Koch Would Reject Hotel Tax Amendment


Mayor Thomas Koch will not sign a home rule petition that will be introduced by two ward councillors that would allow the city to use receipts from the hotel tax on street and sidewalk improvements.

Ward 3 Councillor Ian Cain and Ward 2 Councillor Brad Croall are set to introduce the home rule petition, which would add street and sidewalk improvements to the items on which hotel and motel tax receipts can be appropriated, when the City Council convenes Tuesday night. Mayoral spokesman Chris Walker on Friday told The Sun Koch would reject the home rule petition if the council passes it.

“The mayor will not sign anything that alters the original intent of the legislation,” Walker said.

The legislation, first approved in 2001, allows Quincy to use 85 percent of hotel and motel tax receipts – the tax charged to those staying in a hotel or motel in the city – on parks and other open space projects. The remaining 15 percent of that revenue stream goes to tourism.

Walker said the money was dedicated to parks and open space because the city had difficulty finding funds for those projects. He noted Koch served 12 years the park director – a position his father, Richard Koch Sr., also served in.

“The mayor remembers how hard it was to secure funding for park improvements before this legislation,” Walker said. “If you look at the improvements to the park system in the last 10 or 15 years, they would not have happened without this funding source.”

Walker said the mayor understands the sentiment behind the proposal by Cain and Croall, adding that Koch is committed to street and sidewalk repair.

“The sentiment in the proposal by the councillors is certainly a valid one,” he stated. “We are doing more work today (on roads) than we were at any time before, but there is a huge amount to be done and the mayor is committed to getting us there.”

As a home rule petition, the amendment by Cain and Croall would require approval from the City Council, the mayor, and the state Legislature. By not signing it, Koch would prevent the measure from moving on to Beacon Hill. The council would not be able to override the mayor’s decision not to sign it.

The two councillors, in phone interviews earlier Friday, said that street and sidewalk repairs are the most frequent concern they hear from constituents.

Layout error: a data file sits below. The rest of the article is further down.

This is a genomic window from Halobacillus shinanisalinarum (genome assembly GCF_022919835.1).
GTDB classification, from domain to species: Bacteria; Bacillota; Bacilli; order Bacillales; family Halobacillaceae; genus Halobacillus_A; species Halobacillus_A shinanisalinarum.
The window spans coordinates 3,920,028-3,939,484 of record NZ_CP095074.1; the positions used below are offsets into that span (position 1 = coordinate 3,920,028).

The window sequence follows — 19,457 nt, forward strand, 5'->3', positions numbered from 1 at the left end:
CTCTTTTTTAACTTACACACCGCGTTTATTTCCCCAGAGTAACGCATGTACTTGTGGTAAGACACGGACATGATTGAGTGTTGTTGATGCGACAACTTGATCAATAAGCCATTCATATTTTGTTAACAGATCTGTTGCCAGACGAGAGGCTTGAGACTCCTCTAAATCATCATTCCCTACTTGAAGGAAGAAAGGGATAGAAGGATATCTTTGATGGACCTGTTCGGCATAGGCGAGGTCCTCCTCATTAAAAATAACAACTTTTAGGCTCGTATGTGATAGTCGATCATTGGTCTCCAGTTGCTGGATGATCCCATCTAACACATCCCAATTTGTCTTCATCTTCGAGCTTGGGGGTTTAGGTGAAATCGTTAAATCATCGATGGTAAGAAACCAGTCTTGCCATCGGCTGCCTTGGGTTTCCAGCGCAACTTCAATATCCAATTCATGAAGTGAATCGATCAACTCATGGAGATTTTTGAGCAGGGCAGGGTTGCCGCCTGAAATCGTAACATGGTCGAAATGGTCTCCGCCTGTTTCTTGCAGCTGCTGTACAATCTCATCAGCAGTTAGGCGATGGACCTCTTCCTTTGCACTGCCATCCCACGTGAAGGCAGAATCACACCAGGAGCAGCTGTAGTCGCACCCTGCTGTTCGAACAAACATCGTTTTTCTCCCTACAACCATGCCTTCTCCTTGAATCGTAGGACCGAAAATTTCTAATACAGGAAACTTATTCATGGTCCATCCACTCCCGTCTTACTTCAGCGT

“The residential outcry I hear more frequently than not is that roads need investments,” Croall said. “Tuesday’s conversation is an opportunity to broaden the scope of the funding source, which by the way would not come out of the general fund and is not tied to the taxpayer.”

“This is just a nice way to leverage money that hasn’t come from property taxes for investments in infrastructure,” Cain said. “It’s something I hear about on a much more frequent basis than park spending.”

“What Brad and I are trying to do is present an alternative, present another option, to leverage money for the benefit of the city,” Cain added. “These are big-ticket items and you don’t just find that money everywhere.”

The home rule petition was introduced as the council considers passage of a $27 million park improvement bond that would be paid for using hotel tax receipts. Money than half of the request – $15.7 million – is for the construction of the Hancock-Adams Green in Quincy Center. Other projects in the spending measure include permitting and design of a series of boardwalks and trails at Merrymount Park as well as money for a new dog park on Quarry Street.

The council’s finance committee – which Croall chairs – met this week to review the proposal. Councillors were receptive to many items in the package, but several suggested it be broken up so they did not have to take an up or down vote on the entire $27 million plan.

Croall and Cain both said they support park funding, but believe streets and sidewalks and should be prioritized.

“If we’re taking into consideration utilizing a revenue source today that we’re going to be paying off over 15, 20 or 25 years, wouldn’t it be nice to potentially broaden its use?” Croall said, referring to the $27 million bond request.

“I’m a huge fan of parks, but if we’re trying to address needs without exacerbating taxpayers, we should definitely have this conversation.”

Cain said parks are important and several projects in the package – including Hancock-Adams Green and Merrymount Park – are good ones. But, as he did as this week’s meeting, Cain suggested the city should look into securing outside funding for the Merrymount Park project, such as through a conservancy.

“I think we need to think creatively to fund projects like that,” he said.

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